At its peak, more than 20,000 people inhabited Delos and, in addition to the Greeks, came from cultures as diverse as Egyptians, Syrians, and Jews. Delos rose to prominence as the financial hub of the Mediterranean and erected monuments that reflected its power and glory. It is possible today to stroll through narrow streets and alleys, a soaring theater, and broad avenues lines with multi-ton stones. A mammoth stone pedestal, likely weighing in excess of thirty tons, once supported a huge statute of Apollo. How those who constructed Delos were able to transport and position such gigantic stones remains a mystery on a par with Stonehenge (see post of 9/25/12).
Shop to sell fish
Beautiful mosaic, the original is in the museum
Due to inter-Greek warfare and pirate attacks, Delos was eventually abandoned. Today, the once vibrant island is completely uninhabited. Indeed, no trace of its human occupants remains. Around 426 B.C. the Athenians cleansed Delos by declaring that no one would ever live there. Further, all graves were exhumed and the remains unceremoniously carted away. As one marvels at the poignant Terrace of the Lions, a series of sculpted lions gifted to Delos in the seventh century B.C., it is not difficult to imagine the ghosts of the disinterred flitting about between tumbled columns and gazing forever upon the endless, deep blue, sea.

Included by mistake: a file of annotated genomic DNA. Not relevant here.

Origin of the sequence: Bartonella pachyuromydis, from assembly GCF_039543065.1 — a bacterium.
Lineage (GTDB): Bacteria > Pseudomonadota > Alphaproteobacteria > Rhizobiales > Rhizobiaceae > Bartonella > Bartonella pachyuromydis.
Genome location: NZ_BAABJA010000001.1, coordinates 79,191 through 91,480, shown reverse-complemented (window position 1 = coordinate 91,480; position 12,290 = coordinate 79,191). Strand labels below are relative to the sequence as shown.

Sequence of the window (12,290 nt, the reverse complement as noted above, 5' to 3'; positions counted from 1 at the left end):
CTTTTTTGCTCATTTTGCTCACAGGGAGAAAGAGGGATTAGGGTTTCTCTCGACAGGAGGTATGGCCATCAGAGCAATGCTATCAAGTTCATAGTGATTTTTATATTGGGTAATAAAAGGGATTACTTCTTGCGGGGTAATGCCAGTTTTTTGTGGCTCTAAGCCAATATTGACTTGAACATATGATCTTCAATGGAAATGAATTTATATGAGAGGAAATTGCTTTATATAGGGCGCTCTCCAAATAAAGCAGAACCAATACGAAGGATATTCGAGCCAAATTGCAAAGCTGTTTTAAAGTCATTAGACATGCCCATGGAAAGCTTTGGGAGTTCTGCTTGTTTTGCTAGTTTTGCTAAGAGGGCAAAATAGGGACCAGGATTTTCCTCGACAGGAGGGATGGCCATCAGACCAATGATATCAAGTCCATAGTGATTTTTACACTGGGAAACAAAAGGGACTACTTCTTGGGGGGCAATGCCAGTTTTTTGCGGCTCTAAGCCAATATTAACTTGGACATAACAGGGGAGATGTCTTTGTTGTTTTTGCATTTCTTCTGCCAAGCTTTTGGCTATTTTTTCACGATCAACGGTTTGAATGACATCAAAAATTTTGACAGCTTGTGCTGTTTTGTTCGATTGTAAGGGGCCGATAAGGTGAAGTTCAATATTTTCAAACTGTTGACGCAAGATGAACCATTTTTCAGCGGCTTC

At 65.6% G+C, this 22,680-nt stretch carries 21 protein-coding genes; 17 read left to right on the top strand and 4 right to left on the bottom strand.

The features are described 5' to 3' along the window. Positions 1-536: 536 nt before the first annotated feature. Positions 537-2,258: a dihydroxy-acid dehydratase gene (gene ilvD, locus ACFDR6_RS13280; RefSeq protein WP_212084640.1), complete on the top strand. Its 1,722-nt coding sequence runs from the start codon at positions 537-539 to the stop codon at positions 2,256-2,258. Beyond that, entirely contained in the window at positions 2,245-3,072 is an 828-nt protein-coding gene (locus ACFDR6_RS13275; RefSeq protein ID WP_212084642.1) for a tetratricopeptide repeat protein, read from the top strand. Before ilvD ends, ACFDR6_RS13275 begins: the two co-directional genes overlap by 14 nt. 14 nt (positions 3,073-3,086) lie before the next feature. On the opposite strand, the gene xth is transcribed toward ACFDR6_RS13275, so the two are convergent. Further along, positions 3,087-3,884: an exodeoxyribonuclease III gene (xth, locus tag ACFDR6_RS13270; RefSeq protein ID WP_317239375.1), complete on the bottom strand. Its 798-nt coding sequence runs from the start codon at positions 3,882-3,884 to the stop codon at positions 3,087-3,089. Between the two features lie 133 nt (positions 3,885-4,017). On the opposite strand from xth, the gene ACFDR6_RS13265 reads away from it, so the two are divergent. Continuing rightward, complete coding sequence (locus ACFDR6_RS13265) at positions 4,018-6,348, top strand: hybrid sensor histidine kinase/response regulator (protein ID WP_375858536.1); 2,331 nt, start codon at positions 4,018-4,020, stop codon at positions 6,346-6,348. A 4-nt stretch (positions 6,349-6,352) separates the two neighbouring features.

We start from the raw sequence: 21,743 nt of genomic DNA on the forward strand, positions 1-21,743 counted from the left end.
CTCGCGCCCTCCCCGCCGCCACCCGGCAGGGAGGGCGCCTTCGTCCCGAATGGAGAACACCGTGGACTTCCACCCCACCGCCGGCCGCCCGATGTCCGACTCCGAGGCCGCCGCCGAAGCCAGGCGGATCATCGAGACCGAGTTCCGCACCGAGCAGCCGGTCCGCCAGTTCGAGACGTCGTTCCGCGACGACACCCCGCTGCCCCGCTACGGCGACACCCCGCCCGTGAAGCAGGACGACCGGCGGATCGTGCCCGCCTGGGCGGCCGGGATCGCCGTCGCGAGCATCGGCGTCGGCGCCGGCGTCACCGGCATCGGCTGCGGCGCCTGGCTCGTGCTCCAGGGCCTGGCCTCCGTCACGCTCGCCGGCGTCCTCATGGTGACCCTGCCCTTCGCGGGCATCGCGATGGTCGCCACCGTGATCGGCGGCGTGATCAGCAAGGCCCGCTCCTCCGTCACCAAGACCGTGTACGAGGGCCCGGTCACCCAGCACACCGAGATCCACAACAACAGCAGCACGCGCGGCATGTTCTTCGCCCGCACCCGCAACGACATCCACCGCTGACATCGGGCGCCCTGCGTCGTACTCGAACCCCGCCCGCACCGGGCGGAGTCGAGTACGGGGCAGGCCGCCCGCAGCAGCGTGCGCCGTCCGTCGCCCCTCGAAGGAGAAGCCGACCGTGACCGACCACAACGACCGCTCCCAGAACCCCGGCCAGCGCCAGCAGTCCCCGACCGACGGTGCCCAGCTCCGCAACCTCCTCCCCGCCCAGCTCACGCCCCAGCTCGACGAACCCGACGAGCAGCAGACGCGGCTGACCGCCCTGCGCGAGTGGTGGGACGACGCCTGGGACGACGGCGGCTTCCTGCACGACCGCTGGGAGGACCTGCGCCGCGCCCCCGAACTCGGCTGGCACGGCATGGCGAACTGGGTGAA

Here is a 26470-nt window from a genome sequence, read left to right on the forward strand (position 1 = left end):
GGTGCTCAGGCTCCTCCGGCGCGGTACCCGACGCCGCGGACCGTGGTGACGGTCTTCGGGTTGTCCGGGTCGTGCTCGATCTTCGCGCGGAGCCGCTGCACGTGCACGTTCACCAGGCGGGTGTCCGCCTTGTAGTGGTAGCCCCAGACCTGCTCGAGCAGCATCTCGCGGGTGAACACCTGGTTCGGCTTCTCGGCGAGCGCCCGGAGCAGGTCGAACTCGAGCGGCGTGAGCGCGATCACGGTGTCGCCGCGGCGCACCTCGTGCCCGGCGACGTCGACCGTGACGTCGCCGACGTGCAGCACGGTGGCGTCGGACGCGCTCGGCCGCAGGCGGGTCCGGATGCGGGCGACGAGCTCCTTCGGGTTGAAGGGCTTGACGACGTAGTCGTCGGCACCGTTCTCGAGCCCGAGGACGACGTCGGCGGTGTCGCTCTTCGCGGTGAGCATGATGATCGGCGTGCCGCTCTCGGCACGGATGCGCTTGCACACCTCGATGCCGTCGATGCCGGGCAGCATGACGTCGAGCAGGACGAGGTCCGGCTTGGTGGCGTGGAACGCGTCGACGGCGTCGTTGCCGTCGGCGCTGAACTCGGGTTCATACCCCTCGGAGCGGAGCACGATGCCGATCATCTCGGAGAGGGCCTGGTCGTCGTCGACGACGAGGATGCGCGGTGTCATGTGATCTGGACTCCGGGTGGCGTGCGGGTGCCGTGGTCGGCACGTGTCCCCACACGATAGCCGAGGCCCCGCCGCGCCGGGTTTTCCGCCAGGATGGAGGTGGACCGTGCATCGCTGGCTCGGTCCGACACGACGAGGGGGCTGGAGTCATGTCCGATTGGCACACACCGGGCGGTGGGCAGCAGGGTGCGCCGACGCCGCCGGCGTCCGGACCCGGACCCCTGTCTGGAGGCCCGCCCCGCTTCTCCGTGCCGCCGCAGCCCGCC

Terrace of the Lions
Mosaic from the Palace
The island across the bay where the deceased were moved
Back to the ship
Or, perhaps, the imagining of ghosts is due to the excessive vodka consumed the prior evening. In either event, Delos is an unforgettable experience, ghosts or not.